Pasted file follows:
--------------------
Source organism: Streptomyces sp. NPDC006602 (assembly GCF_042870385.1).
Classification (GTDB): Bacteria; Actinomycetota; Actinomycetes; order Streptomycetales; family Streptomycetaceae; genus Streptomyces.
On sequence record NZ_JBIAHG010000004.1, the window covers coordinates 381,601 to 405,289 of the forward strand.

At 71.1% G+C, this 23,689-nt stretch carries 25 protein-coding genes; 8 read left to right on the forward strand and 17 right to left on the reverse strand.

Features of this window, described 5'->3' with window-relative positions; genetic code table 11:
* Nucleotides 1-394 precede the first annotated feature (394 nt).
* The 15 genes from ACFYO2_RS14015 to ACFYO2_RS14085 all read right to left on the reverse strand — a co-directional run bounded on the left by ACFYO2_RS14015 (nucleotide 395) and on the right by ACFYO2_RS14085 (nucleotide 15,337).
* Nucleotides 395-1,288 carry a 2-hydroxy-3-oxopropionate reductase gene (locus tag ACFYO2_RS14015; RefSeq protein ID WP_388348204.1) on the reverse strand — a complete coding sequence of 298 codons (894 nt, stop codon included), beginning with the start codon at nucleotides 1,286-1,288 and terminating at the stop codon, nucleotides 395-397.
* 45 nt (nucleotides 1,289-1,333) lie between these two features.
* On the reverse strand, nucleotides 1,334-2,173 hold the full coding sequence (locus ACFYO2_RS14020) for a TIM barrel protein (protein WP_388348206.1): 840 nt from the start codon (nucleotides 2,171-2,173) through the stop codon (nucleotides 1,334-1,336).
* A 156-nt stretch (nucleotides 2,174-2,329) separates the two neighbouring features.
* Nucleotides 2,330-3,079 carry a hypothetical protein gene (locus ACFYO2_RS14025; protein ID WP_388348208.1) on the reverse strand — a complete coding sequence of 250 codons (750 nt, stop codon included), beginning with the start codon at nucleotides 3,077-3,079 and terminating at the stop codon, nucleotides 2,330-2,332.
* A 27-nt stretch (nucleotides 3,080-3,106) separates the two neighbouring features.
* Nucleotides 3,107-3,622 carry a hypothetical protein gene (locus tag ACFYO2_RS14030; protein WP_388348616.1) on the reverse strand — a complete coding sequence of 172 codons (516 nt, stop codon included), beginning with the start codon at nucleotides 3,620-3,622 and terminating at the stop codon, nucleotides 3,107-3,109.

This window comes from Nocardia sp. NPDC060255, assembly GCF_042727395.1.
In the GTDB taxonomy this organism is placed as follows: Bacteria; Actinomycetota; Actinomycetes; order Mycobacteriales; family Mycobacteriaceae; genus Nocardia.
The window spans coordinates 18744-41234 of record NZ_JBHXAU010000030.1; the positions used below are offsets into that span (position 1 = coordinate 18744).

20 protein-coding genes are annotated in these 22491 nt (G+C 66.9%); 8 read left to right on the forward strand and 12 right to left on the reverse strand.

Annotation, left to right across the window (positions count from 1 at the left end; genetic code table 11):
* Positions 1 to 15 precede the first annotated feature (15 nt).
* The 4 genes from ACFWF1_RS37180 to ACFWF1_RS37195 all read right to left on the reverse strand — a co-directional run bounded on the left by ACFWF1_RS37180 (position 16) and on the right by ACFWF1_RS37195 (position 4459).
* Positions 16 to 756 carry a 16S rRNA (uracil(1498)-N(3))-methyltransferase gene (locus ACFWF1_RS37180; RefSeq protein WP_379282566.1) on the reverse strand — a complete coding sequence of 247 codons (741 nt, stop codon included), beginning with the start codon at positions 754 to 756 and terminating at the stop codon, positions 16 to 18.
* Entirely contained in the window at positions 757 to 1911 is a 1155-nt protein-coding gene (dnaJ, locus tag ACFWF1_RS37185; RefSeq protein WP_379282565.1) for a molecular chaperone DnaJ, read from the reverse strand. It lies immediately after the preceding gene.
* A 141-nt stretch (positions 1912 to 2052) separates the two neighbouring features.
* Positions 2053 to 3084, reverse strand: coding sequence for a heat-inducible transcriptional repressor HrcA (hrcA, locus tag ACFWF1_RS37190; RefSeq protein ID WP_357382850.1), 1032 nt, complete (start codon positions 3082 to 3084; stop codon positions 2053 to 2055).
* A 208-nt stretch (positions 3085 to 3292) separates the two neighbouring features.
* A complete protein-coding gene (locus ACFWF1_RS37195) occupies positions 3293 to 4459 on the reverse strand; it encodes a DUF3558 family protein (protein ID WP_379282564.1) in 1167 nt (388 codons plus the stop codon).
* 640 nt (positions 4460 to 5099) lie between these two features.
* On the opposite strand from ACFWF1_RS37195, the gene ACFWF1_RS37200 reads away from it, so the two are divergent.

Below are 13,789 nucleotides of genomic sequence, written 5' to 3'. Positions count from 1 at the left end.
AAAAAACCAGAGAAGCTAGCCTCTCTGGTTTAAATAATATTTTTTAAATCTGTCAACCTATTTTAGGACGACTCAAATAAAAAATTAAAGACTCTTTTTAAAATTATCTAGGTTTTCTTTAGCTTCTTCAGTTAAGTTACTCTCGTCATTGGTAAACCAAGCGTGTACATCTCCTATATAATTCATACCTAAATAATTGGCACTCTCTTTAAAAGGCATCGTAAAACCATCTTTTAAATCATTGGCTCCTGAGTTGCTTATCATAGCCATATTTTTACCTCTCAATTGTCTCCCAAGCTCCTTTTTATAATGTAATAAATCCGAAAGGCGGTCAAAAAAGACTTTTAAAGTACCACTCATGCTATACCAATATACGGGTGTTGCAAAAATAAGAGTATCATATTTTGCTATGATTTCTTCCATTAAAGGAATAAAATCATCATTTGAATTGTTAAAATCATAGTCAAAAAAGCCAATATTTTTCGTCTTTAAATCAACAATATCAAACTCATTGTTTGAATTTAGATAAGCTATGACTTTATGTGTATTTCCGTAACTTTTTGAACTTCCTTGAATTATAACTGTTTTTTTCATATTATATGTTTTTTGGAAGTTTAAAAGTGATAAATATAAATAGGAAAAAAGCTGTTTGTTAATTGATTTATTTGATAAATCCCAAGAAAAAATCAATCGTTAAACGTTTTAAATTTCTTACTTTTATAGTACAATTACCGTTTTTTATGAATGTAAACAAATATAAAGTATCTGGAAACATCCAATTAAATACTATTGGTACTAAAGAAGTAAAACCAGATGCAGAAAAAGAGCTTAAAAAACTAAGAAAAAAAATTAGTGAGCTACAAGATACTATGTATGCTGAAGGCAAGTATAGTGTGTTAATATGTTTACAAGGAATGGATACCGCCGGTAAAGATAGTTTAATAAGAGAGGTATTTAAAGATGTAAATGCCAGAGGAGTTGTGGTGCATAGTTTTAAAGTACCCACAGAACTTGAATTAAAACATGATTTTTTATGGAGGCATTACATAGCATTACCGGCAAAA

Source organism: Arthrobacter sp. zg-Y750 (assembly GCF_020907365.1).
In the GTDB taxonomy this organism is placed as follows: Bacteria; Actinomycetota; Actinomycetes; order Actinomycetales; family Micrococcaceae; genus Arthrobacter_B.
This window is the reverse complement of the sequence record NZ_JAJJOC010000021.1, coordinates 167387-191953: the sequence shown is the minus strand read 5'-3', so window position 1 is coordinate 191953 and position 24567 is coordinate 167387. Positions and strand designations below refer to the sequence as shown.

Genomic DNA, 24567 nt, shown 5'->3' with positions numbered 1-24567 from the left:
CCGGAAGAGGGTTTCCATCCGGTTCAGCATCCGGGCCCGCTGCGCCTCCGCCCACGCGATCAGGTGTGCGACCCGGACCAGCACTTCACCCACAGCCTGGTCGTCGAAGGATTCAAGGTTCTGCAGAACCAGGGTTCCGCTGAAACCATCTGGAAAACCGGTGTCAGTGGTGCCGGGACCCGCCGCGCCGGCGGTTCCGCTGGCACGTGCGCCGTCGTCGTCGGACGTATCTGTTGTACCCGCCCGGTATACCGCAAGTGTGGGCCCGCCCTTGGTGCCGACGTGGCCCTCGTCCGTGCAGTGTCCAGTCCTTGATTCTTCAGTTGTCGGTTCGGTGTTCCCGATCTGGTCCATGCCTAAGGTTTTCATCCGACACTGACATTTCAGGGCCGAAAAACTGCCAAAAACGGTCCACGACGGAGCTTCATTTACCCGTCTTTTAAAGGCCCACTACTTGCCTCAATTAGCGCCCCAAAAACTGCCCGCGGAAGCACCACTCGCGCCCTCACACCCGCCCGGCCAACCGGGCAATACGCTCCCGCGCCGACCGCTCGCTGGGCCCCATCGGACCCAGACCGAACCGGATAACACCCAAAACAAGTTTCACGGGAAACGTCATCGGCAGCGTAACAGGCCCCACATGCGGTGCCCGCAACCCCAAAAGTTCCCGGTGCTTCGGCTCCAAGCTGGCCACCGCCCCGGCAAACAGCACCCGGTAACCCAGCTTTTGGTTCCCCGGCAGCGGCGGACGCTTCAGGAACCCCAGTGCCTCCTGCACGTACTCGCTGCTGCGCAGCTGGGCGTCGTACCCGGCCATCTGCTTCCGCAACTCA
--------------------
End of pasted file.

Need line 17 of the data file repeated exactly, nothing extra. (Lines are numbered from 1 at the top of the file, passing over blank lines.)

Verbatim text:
The window spans coordinates 18744-41234 of record NZ_JBHXAU010000030.1; the positions used below are offsets into that span (position 1 = coordinate 18744).